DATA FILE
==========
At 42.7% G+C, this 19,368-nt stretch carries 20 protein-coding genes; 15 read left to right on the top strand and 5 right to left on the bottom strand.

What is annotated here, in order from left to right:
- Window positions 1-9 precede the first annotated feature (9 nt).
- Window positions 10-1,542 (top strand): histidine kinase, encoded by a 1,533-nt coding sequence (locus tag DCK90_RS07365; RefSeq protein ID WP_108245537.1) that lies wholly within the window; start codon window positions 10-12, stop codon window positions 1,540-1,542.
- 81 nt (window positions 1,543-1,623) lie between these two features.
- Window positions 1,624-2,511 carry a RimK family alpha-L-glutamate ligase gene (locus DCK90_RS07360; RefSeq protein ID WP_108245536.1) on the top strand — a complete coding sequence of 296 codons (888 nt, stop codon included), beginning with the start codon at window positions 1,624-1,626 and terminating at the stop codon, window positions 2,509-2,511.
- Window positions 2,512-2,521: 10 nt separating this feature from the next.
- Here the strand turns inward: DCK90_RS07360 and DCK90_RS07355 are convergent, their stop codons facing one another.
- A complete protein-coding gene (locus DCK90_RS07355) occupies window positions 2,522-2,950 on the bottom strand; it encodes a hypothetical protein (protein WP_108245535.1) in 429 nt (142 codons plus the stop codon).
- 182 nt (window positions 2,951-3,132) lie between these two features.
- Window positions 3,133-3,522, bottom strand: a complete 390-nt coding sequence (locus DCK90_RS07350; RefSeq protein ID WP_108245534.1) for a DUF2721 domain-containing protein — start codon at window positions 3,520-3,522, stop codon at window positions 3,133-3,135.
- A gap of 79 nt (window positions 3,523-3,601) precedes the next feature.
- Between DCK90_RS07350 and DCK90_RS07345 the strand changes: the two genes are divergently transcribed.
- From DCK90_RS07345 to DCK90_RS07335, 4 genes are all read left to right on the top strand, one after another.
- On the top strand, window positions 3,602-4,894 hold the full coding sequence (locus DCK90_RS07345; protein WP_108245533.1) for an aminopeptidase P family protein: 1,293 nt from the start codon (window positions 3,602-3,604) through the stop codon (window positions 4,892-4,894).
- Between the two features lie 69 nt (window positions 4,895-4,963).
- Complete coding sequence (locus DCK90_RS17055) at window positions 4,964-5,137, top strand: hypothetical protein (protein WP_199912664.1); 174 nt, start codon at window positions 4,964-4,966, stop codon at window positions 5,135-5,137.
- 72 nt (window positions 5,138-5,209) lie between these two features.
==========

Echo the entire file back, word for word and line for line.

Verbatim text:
At 42.7% G+C, this 19,368-nt stretch carries 20 protein-coding genes; 15 read left to right on the top strand and 5 right to left on the bottom strand.

What is annotated here, in order from left to right:
- Window positions 1-9 precede the first annotated feature (9 nt).
- Window positions 10-1,542 (top strand): histidine kinase, encoded by a 1,533-nt coding sequence (locus tag DCK90_RS07365; RefSeq protein ID WP_108245537.1) that lies wholly within the window; start codon window positions 10-12, stop codon window positions 1,540-1,542.
- 81 nt (window positions 1,543-1,623) lie between these two features.
- Window positions 1,624-2,511 carry a RimK family alpha-L-glutamate ligase gene (locus DCK90_RS07360; RefSeq protein ID WP_108245536.1) on the top strand — a complete coding sequence of 296 codons (888 nt, stop codon included), beginning with the start codon at window positions 1,624-1,626 and terminating at the stop codon, window positions 2,509-2,511.
- Window positions 2,512-2,521: 10 nt separating this feature from the next.
- Here the strand turns inward: DCK90_RS07360 and DCK90_RS07355 are convergent, their stop codons facing one another.
- A complete protein-coding gene (locus DCK90_RS07355) occupies window positions 2,522-2,950 on the bottom strand; it encodes a hypothetical protein (protein WP_108245535.1) in 429 nt (142 codons plus the stop codon).
- 182 nt (window positions 2,951-3,132) lie between these two features.
- Window positions 3,133-3,522, bottom strand: a complete 390-nt coding sequence (locus DCK90_RS07350; RefSeq protein ID WP_108245534.1) for a DUF2721 domain-containing protein — start codon at window positions 3,520-3,522, stop codon at window positions 3,133-3,135.
- A gap of 79 nt (window positions 3,523-3,601) precedes the next feature.
- Between DCK90_RS07350 and DCK90_RS07345 the strand changes: the two genes are divergently transcribed.
- From DCK90_RS07345 to DCK90_RS07335, 4 genes are all read left to right on the top strand, one after another.
- On the top strand, window positions 3,602-4,894 hold the full coding sequence (locus DCK90_RS07345; protein WP_108245533.1) for an aminopeptidase P family protein: 1,293 nt from the start codon (window positions 3,602-3,604) through the stop codon (window positions 4,892-4,894).
- Between the two features lie 69 nt (window positions 4,895-4,963).
- Complete coding sequence (locus DCK90_RS17055) at window positions 4,964-5,137, top strand: hypothetical protein (protein WP_199912664.1); 174 nt, start codon at window positions 4,964-4,966, stop codon at window positions 5,135-5,137.
- 72 nt (window positions 5,138-5,209) lie between these two features.